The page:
I scanned my face in the mirror last night a little more stringently than usual.
Nothing really changed, mind you, since the day before. But those crow’s feet are becoming a bit more pronounced, that forehead’s annexed some new territory further to the north, and that waistline has a bit more wobble than it once did.
But last night. I got real old. A lot of folks my age did, too. Ken Griffey, Jr., forever the kid, got too damn old for baseball.
Oh, sure, he still looks young and vibrant. That same winning smile and long and limber body. No way he could be mistaken for 40, except between the white lines. That milk chocolate swing, still as smooth as Marvin Gaye’s voice, lost some speed and some pop along with it. The hands had begun to belie the bat. It was time to put it down.
However he’s remembered in baseball annals, and it’s a legacy that will no doubt shift and shape for years to come as it already has several times over, Griffey will be remembered and revered most by that first wave of the iGeneration as simply ‘baseball.’
When writers gush nostalgically about cracking a belt-high fastball into the upper deck, climbing the fence to commit Grand Theft Flyout, and baseball being – at it’s core – just a kid’s game, they often talk about days gone by and halcyon green fields, recording each memory as if to preserve it from ever fading away. Griffey is that memory for us.
Griffey was more than just a great baseball player. Not in the sense of being a commercial icon like Michael Jordan, or a cross-cultural primadonna like Terrell Owens, or a golden boy and part-time runway model like Tom Brady. Though, it could be argued, at various points in his career, he was all these things to a degree.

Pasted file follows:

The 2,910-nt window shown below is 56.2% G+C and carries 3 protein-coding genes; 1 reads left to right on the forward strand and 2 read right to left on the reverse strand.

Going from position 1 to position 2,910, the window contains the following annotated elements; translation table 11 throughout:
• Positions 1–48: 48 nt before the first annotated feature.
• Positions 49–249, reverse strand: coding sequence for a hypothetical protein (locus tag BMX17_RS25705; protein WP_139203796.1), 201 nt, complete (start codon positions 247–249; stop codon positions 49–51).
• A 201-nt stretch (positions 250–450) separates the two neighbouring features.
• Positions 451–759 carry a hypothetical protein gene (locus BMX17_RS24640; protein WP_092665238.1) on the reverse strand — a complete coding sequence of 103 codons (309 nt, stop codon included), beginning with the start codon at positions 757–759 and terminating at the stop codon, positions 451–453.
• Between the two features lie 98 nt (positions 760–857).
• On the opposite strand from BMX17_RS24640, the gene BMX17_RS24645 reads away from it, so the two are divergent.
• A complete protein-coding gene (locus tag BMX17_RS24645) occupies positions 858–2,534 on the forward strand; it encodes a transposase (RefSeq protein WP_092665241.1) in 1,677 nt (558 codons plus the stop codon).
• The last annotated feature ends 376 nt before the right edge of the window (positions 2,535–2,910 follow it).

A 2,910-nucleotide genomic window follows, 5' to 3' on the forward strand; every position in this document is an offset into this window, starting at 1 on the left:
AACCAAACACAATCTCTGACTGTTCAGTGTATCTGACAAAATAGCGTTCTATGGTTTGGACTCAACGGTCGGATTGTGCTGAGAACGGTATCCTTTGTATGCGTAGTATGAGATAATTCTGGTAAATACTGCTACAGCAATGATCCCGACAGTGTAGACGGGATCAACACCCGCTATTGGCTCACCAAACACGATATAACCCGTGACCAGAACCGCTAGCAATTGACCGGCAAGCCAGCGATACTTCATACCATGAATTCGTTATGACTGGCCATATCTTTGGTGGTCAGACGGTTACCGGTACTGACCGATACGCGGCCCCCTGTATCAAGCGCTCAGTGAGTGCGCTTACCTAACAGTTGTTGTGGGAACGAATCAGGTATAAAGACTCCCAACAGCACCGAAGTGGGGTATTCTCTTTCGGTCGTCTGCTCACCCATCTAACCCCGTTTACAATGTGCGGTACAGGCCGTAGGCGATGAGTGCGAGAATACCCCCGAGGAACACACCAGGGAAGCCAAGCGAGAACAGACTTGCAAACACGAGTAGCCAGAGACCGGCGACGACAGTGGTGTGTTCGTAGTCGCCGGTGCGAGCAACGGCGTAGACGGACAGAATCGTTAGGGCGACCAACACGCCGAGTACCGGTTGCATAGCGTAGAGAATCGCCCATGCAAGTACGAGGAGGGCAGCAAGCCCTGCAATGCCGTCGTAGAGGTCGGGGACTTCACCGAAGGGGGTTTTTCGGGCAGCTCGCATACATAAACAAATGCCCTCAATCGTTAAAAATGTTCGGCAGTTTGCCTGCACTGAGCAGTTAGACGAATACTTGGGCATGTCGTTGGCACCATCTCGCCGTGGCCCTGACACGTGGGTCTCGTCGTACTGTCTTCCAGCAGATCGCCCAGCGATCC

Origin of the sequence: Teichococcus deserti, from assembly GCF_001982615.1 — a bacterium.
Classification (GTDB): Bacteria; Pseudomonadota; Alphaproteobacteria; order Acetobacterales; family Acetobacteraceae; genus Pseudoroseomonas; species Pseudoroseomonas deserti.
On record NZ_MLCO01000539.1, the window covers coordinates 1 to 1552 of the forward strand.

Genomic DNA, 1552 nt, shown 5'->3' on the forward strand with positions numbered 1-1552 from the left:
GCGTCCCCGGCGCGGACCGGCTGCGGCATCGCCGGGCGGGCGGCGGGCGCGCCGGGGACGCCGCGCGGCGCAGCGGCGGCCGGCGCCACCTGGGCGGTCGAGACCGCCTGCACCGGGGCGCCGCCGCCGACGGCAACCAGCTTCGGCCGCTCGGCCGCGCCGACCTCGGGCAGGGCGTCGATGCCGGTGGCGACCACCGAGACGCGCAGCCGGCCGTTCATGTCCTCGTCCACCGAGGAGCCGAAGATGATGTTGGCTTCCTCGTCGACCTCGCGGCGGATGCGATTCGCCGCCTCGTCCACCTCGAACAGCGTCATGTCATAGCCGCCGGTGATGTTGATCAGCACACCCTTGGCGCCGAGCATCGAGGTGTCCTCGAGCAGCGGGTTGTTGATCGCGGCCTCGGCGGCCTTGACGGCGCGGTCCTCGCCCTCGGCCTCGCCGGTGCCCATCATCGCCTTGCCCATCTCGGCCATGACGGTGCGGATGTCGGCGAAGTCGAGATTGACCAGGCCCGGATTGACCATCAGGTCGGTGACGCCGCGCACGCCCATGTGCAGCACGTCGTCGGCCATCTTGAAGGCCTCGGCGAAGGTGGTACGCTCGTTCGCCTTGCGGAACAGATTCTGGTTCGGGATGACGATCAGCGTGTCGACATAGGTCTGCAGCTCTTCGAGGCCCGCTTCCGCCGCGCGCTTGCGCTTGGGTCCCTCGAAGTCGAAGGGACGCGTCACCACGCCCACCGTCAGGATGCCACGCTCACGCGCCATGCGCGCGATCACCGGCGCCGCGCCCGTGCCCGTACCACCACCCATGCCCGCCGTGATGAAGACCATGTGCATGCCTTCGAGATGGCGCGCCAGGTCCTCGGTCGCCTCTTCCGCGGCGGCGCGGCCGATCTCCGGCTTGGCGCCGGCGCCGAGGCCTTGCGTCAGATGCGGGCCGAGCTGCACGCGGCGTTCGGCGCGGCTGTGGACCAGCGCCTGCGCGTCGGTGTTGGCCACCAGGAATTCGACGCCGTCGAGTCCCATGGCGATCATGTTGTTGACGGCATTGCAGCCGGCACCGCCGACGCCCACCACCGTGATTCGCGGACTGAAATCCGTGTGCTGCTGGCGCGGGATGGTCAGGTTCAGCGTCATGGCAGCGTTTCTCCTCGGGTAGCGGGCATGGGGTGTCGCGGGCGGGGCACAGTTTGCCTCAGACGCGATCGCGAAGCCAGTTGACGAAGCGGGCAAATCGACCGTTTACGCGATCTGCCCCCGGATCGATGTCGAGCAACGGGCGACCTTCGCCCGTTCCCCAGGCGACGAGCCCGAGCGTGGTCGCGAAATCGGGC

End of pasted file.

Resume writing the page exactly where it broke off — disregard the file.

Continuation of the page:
Griffey embodied eternal youth at a time when our generation was young, and thought youth could last forever.
The semi-tragic injury parade that robbed him first of foot speed, then of bat speed, and finally of raw power, synchronously paralleled the time during which we aged and gained awareness that youth comes standard with an expiration date, and potential really isn’t all that limitless after all.
Griffey was the athlete to grow up and grow old with. The neighborhood kids argued over who could be KGJ during fantasy pickup games. We stared adoringly at tennis balls as they arched deep into – well, ok, about as far as an adult can throw – the twilight sky after school.
My baseball caps compassed backwards as often as I could get away with. His rookie card (along with several others) sit in a dusty binder in a flimsy cardboard box in the basement. Along with my drum set and other random artifacts from my childhood.
And that was Griffey. A piece of youth that lived on and grew seemingly more legendary as time passed, despite his legend fading farther away with each passing year and ACL tear. To baseball, he was the original NES in the dusty box, which, although you had to blow into the cartridges sometimes and hit reset more than once, at times played as good as ever and better than anything since. Though, less and less frequently as time went on.
My NES currently sits in my desk, well past the point of being consistently, or even occasionally functional. Griffey sat on the Seattle bench doing the same. Youth may have seemed forever ago, but it was still there, reminding us there was still time.
Until yesterday, when time ran out.
It was a good run, for both the kids and the kid. But the kids are all grown, and we’ll have kids of their own, and those kids will have their own star upon which to hitch their dreams.
Hopefully, they’ll be treated to one as bright as Griffey.